MUMBAI: Private sector lender Axis Bank is looking at transferring some lumpy bad loans to stronger sponsors through NCLT resolution next year, as it follows a strategy of serving only the better-rated borrowers, a top official has said.
The bank is one of the worst-affected in the private sector after the Reserve Bank’s asset quality review, which led to a huge increase in bad loans over the past two years. It was also found to have under-reported impaired assets of over Rs 10,000 crore by the RBI after the elevated NPA recognition.
“Our view is that more than greenfield investment, the next 12 months could really be around extracting value from these stranded assets,” managing director and chief executive Shikha Sharma told PTI in an interview here.
Referring to the nearly 40 accounts being mandated to be resolved under the provisions of the recently passed insolvency law in the National Company Law Tribunal (NCLT), Sharma said these assets can be “sweated better” once they land in the hands of stronger sponsors.
She advocated doing this is much better for the economy than chasing greenfield projects, terming this as a “capital efficient growth.”
When asked if such resolutions will lead to write-back of the huge quantum of provisions done by the bank over the past two years, she said it may be a bit early to comment on and the first of the resolutions expected by mid-2018 should give a better idea on that.
Sharma hinted that the bank will, however, stay away from doubtful borrowers and serve only the better-rated corporates as part of its strategy on risk management.
“We are moving to better quality corporates even though the returns are lower because we feel we need to change the risk towards lower risk assets in the corporate book,” she said, adding the bank is moving towards a better mix on the risk front.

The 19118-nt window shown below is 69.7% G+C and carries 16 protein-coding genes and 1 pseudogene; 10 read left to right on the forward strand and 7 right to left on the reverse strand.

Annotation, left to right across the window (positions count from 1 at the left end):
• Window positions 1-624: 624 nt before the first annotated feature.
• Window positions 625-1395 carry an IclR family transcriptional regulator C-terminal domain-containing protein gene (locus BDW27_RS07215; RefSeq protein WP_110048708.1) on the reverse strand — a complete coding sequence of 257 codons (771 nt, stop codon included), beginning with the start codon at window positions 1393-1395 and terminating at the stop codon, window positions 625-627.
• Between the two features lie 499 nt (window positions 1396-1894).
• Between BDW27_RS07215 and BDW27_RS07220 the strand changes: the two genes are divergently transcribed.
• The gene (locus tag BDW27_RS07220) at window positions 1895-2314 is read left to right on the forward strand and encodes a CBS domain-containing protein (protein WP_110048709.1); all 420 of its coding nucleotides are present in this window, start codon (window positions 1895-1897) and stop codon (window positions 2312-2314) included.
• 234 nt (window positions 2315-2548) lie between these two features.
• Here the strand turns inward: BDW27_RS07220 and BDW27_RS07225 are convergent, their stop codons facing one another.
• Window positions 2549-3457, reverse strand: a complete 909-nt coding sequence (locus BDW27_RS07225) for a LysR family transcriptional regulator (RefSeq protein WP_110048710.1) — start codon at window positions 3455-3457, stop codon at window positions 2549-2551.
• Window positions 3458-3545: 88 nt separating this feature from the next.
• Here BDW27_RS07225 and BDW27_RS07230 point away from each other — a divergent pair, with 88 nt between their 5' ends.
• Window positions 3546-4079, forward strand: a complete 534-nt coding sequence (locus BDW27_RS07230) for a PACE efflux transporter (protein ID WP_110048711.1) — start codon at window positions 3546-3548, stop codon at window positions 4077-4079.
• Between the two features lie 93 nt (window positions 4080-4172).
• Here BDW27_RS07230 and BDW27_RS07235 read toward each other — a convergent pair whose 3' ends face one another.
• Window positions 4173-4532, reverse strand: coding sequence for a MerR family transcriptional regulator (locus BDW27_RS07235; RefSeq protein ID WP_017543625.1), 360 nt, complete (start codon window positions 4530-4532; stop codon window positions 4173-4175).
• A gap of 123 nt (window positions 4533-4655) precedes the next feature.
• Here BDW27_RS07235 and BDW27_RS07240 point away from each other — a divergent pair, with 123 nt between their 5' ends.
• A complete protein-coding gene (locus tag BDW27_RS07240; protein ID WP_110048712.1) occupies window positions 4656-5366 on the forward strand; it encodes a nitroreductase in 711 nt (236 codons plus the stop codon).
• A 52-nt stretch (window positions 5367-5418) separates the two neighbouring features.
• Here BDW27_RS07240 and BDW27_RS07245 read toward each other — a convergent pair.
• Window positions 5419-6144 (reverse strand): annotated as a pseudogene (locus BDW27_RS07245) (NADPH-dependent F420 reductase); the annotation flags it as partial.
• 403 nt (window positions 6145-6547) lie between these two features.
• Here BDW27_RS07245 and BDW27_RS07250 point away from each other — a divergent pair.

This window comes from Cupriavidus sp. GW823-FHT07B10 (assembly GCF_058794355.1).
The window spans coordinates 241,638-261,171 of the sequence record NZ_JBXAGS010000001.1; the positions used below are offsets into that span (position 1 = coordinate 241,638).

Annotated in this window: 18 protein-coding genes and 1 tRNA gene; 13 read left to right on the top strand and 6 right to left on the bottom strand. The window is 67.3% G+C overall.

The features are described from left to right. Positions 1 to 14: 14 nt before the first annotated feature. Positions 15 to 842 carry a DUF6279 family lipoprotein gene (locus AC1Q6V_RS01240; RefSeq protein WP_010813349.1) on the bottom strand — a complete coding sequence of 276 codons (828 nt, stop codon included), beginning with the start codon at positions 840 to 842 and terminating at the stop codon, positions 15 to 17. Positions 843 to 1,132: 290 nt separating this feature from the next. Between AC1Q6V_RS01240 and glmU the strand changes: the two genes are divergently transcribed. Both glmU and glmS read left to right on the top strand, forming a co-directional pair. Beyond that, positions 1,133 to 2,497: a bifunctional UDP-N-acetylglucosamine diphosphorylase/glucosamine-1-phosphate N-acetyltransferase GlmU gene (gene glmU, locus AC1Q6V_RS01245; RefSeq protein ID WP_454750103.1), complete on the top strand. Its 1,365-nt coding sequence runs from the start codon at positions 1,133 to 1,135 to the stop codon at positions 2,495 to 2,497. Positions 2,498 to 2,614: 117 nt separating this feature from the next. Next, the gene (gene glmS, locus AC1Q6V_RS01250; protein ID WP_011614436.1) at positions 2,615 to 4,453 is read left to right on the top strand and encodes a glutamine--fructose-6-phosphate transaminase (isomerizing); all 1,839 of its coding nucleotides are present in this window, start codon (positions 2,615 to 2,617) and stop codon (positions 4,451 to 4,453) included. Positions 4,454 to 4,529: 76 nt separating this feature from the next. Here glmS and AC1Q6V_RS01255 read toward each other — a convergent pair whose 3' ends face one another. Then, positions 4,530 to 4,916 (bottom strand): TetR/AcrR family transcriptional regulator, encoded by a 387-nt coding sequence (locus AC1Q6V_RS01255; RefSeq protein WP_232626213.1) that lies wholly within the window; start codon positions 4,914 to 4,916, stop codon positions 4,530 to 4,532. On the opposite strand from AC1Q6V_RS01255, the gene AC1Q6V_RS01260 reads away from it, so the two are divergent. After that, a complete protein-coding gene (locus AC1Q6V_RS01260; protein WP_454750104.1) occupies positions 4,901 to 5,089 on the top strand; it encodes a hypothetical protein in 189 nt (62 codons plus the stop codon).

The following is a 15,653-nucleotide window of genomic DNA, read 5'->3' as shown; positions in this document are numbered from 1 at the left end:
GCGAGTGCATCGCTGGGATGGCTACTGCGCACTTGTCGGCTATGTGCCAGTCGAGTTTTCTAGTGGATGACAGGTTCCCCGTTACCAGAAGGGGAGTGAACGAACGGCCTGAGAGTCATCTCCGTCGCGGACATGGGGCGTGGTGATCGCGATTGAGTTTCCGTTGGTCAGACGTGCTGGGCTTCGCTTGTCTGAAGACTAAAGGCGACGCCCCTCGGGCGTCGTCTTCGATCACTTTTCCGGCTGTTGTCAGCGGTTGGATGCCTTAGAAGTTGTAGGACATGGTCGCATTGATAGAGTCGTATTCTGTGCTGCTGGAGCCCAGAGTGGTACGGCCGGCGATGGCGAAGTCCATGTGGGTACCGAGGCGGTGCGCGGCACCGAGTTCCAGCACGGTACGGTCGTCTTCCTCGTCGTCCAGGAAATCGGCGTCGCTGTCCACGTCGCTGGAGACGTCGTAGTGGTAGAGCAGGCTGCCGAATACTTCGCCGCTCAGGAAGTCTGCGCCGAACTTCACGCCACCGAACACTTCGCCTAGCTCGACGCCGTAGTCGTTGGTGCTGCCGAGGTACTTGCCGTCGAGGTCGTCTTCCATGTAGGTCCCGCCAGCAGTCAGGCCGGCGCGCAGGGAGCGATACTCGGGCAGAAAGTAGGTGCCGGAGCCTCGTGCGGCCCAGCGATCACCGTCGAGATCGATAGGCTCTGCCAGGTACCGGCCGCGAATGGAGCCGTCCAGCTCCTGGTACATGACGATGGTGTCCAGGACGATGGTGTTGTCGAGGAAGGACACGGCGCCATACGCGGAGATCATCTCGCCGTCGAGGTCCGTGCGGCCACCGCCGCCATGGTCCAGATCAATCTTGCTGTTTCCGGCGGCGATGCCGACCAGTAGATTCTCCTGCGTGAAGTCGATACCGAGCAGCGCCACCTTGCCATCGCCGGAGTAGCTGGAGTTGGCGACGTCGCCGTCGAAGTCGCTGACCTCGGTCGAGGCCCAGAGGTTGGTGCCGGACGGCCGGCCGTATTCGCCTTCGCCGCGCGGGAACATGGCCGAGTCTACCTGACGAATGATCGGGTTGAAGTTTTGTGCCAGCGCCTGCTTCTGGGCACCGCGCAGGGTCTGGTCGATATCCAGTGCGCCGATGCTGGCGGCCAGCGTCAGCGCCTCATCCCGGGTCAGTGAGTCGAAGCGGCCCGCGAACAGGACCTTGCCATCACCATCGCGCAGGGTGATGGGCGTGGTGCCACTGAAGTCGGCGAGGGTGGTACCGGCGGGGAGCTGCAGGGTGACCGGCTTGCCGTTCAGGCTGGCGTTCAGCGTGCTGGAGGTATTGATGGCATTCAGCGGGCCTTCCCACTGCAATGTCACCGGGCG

Without stating what that mix will be, she said, “right now, until we get the balance right, we are shifting towards less risk.”
She, however, said there is a cause to be optimistic on the asset quality front from the new credit cycle which will begin now as the market infrastructure is better now.
Drawing parallels from retail lending, where introduction of credit bureaus helped get a hold over asset quality, Sharma said creation of the Central Repository for Information on Large Credits (CRILC) database will be of help in the future.
“We have the equivalent of a credit bureau, we have better data that we can use in terms of underwriting,” she said, adding some of the high-profile frauds happened because of lack of availability of data which ended up with multiple banks “getting blind-sided” in lending to them.
“Now, it is for each bank to figure out what are the lessons they have learned in terms of what risk they understand, they want to take or don’t want to take, price the risk correctly, what should be the proportion of the risk,” Sharma said, when asked about how banks’ approach will be different in this cycle.
She, however, said Axis Bank will be willing to take higher risks in the lower ticket-size segment where it can manage recovery better.
The bank, which has seen a faster growth in retail loans to now account or 45 per cent of the book, does not have any targeted level on this front, she added.
Better liquidity management in the system has helped revive credit demand for banks, which has crossed the 10 per cent level, she said.
However, tightening of the liquidity has an impact on the lending rates and Sharma said we should look at some hardening of the rates in the future.
To the criticism that banks do not pass rate benefits to end-borrowers, she said the present MCLR system also is less of a “judgement” and is based on a formula based on cost of funds, which gets transmitted.
At present, around 30 per cent of the bank’s book is under the older base rate regime, Sharma said, when asked about the impact of the harmonisation move by RBI.
On the overall economic situation, she said note-ban and GST had an impact on the growth but there is a reversal from the setbacks now.
The bank is not looking to enter any newer segments of business like promoting an asset reconstruction company which has been done by its peers or getting into insurance, Sharma said, stressing that it considers banking as its “core business.”
There is no plan to monetise past investments by listing any of the subsidiaries either, she added.
Asked about the slew of negative headlines made by the bank since demonetisation, including officials getting caught, the bank being a probable merger candidate and the results leak over WhatsApp, Sharma declined to comment.
To a question if she feels Axis Bank was targeted, she said, “I don’t occupy my mind with things that I cannot influence. I don’t have that much amount of energy. I have a limited amount of energy, I should focus on things that I can do something about. Spending my time on other stuff is not productive.”